EGU General Assembly 2023
© Author(s) 2023. This work is distributed under
the Creative Commons Attribution 4.0 License.

Convection in Europa’s icy shell: the role of composite rheology and dynamic grain size evolution 

Tobias Rolf1,2 and Antonio Manjón-Cabeza Cordoba3,1
Tobias Rolf and Antonio Manjón-Cabeza Cordoba
  • 1University of Oslo, Centre for Earth Evolution and Dynamics (CEED), Oslo, Norway (
  • 2University of Münster, Institute of Geophysics, Münster, Germany
  • 3Andalusian Earth Sciences Institute (UGR-CSIC), University of Grenada, Spain

Europa’s outermost layer is a shell of water ice with a probable thickness of a few to a few dozens of km. It is most likely underlain by a liquid water ocean in direct contact with mantle rock, which makes Europa a prime target for understanding habitability. Europa’s surface is heavily deformed and the mean surface age is low (< ~100 Myr), implying active resurfacing, perhaps even through subduction-like processes. While this requires future confirmation, convection in Europa’s icy shell is a viable mechanism to drive such processes. However, the pattern of convection and its link to resurfacing is poorly understood. Here, we use 2D numerical simulations to shed light on these aspects and implement a composite rheology featuring the different slip mechanisms potentially relevant for ice: diffusion creep, basal slip (BSL), grain-boundary sliding (GBS), and dislocation creep. We couple this to grain-size evolution (GSE) and test in basally and mixed basally-tidally heated cases in a 20 km-thick shell the parameters governing the deformation mechanism and GSE.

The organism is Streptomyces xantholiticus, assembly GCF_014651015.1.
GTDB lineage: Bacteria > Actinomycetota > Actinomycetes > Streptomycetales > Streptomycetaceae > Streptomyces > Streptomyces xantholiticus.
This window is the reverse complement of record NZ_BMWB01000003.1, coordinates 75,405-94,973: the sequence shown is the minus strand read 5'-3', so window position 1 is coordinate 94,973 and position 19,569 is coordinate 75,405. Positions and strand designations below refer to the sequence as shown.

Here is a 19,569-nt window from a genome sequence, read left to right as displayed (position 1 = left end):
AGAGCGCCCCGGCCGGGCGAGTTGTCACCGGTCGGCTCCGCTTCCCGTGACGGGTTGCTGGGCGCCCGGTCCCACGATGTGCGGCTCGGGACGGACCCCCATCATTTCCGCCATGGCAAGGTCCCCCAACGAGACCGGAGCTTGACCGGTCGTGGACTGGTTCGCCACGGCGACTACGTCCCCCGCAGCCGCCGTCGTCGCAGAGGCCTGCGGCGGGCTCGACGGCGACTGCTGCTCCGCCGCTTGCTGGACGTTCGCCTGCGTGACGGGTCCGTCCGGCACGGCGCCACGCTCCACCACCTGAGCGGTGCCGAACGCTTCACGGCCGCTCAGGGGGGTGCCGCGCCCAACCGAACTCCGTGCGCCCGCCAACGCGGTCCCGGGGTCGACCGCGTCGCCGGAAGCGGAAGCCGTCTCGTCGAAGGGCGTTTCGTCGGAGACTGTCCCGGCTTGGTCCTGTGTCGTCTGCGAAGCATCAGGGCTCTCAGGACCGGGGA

Without imposing a yield stress to modulate pseudo-plastic deformation, we typically observe an immobile layer at the top of the ice shell. This layer tends to deform via GBS/BSL and features very small grain-sizes (<40 µm), while grains are on the order of cm in the warmer deeper parts, due to stronger grain growth. The thickness of the immobile layer decreases with enhancing the rate of tidal heating and with the sensitivity of grain growth to temperature variations. The immobile layer is thinnest (10-20% of the total thickness), if grain growth in the interior is only moderately enhanced compared to the cold shallow parts, while a large contrast in grain growth increases the layer thickness until eventually convection in the ice shell ceases completely. The omnipresence of an immobile layer (no matter how thick) appears at odds with Europa’s strongly deformed surface and its low age, unless other processes can explain this aspect. Preliminarily, mobilization of the surface layer is possible in our models by imposing a small finite yield stress. Using a very low coefficient of friction, surface velocities can reach rates of up to tens of centimeters per year, under which the surface would be recycled efficiently.


How to cite: Rolf, T. and Manjón-Cabeza Cordoba, A.: Convection in Europa’s icy shell: the role of composite rheology and dynamic grain size evolution , EGU General Assembly 2023, Vienna, Austria, 24–28 Apr 2023, EGU23-6132,, 2023.

Supplementary materials

Supplementary material file